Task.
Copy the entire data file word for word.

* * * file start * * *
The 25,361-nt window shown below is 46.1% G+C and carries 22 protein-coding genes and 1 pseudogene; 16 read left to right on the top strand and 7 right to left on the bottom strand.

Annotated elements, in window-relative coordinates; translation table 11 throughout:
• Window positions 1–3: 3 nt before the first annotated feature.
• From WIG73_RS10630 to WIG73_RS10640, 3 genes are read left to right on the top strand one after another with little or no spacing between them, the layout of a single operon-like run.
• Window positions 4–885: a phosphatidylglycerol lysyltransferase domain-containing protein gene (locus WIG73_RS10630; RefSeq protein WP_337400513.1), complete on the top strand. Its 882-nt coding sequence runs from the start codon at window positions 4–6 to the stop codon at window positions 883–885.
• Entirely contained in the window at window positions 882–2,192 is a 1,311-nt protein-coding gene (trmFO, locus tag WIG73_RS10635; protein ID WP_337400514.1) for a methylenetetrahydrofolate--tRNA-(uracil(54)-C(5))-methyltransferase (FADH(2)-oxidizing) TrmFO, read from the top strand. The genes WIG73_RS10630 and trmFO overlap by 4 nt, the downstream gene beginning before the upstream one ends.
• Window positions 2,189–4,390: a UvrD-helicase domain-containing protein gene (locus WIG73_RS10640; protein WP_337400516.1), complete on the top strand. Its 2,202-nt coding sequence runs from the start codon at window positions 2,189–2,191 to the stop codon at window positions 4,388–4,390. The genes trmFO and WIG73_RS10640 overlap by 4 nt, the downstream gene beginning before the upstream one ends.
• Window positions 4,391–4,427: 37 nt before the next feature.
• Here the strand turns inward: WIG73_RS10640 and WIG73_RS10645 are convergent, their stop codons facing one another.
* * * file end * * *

The 25,361-nt window shown below is 46.1% G+C and carries 22 protein-coding genes and 1 pseudogene; 16 read left to right on the top strand and 7 right to left on the bottom strand.

Annotated elements, in window-relative coordinates; translation table 11 throughout:
• Window positions 1–3: 3 nt before the first annotated feature.
• From WIG73_RS10630 to WIG73_RS10640, 3 genes are read left to right on the top strand one after another with little or no spacing between them, the layout of a single operon-like run.
• Window positions 4–885: a phosphatidylglycerol lysyltransferase domain-containing protein gene (locus WIG73_RS10630; RefSeq protein WP_337400513.1), complete on the top strand. Its 882-nt coding sequence runs from the start codon at window positions 4–6 to the stop codon at window positions 883–885.
• Entirely contained in the window at window positions 882–2,192 is a 1,311-nt protein-coding gene (trmFO, locus tag WIG73_RS10635; protein ID WP_337400514.1) for a methylenetetrahydrofolate--tRNA-(uracil(54)-C(5))-methyltransferase (FADH(2)-oxidizing) TrmFO, read from the top strand. The genes WIG73_RS10630 and trmFO overlap by 4 nt, the downstream gene beginning before the upstream one ends.
• Window positions 2,189–4,390: a UvrD-helicase domain-containing protein gene (locus WIG73_RS10640; protein WP_337400516.1), complete on the top strand. Its 2,202-nt coding sequence runs from the start codon at window positions 2,189–2,191 to the stop codon at window positions 4,388–4,390. The genes trmFO and WIG73_RS10640 overlap by 4 nt, the downstream gene beginning before the upstream one ends.
• Window positions 4,391–4,427: 37 nt before the next feature.
• Here the strand turns inward: WIG73_RS10640 and WIG73_RS10645 are convergent, their stop codons facing one another.